Extra 300s (oz7722)


Extra 300s (oz7722) by David Boddington 1995 - plan thumbnail

About this Plan

Extra 300s. Radio control scale model. For .40 sized engine.

Direct submission to Outerzone.

Update 26/2/2024: Added article, thanks to RFJ.

Quote: "The EXTRA 300S. Full-size FREE pullout plan for 40 size, 42 in wingspan version (enlargeable to 70 size, 56 in span) and a separate Plans Service introduction for a 64 in wingspan model for 108 to 25cc engines.

Modifications to the two seat Extra 300 to the single seat version brought about improvements in modelling terms. The canopy is smaller and the wing is lower set on the fuselage, allowing a one piece wing to be fitted from the underside (with the 300 two seat version plug-in wing panels are a more obvious solution).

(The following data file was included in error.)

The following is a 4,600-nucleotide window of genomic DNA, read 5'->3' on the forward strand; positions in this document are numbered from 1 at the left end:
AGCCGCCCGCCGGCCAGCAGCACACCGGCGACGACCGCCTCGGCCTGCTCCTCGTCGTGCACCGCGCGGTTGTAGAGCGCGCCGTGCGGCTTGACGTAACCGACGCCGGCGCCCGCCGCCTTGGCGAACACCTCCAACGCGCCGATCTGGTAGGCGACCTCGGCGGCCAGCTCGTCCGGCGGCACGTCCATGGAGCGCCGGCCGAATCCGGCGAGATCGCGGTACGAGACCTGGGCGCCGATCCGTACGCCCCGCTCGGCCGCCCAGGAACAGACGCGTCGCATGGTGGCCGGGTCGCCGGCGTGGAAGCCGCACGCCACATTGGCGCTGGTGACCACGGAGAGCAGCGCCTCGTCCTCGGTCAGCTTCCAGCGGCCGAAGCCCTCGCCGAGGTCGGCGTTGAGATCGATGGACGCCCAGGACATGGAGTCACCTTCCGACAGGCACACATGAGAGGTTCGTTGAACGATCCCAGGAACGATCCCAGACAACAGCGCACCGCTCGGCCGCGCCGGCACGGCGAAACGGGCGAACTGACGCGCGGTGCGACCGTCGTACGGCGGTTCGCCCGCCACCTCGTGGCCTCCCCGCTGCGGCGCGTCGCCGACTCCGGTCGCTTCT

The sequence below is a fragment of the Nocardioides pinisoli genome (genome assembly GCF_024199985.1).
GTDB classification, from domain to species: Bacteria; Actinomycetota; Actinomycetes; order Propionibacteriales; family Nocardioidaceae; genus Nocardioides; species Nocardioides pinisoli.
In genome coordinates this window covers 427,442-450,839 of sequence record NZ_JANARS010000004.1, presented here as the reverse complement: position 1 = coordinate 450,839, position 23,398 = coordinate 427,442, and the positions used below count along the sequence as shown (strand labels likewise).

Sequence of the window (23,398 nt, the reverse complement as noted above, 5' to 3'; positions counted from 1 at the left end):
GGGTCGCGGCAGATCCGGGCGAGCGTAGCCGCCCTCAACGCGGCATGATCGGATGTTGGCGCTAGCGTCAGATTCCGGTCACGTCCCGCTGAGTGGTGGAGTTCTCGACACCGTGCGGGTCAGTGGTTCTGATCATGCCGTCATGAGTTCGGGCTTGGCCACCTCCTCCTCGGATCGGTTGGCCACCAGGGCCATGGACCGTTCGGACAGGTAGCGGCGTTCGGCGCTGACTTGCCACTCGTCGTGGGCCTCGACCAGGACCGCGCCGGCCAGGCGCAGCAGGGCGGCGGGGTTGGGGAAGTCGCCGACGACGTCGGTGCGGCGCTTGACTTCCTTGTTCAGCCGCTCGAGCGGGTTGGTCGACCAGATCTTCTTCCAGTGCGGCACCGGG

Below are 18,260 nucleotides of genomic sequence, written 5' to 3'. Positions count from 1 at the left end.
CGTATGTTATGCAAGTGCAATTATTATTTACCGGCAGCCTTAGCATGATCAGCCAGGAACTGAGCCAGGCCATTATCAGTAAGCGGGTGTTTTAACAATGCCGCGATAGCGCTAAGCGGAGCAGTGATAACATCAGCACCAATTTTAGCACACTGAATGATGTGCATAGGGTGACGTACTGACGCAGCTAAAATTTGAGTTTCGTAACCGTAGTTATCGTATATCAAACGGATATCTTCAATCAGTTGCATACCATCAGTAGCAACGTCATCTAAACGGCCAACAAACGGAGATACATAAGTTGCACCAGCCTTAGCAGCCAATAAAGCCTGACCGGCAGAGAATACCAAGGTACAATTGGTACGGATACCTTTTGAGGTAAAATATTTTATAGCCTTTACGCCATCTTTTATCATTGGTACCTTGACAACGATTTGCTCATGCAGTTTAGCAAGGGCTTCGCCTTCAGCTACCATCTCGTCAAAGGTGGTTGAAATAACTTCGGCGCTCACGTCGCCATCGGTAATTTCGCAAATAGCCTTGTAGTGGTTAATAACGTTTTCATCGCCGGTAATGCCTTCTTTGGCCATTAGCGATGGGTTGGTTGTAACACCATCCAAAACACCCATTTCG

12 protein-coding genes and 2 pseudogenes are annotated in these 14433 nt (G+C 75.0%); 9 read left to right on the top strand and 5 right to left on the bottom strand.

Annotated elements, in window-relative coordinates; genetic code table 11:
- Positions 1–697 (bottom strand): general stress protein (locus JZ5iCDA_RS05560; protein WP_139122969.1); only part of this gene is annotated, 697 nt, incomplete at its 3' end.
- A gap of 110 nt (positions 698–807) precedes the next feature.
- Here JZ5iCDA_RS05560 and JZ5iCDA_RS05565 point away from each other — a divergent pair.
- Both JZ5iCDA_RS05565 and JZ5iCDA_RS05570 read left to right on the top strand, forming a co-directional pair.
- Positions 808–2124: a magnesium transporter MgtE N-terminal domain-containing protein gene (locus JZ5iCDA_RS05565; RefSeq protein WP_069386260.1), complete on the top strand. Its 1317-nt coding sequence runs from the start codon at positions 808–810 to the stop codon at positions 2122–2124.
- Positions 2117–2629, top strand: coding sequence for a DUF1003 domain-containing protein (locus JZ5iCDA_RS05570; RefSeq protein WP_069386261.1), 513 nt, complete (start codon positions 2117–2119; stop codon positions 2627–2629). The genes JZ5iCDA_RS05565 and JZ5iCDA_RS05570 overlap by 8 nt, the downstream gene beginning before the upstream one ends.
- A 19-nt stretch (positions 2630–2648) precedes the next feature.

Competition aerobatic aircraft can be somewhat 'aggressive' in appearance but the Extra 300 designs have an elegance and proportions which improve the look of the aerobatic manoeuvres they perform. I have taken a little artistic licence in reducing the width of the front end of the fuselage and cowling a little. On the full size aeroplane it is quite wide, to encompass the Lycoming engine, and any modeller wishing to have a more scale representation should take a look at the scale drawings and modify the plans accordingly.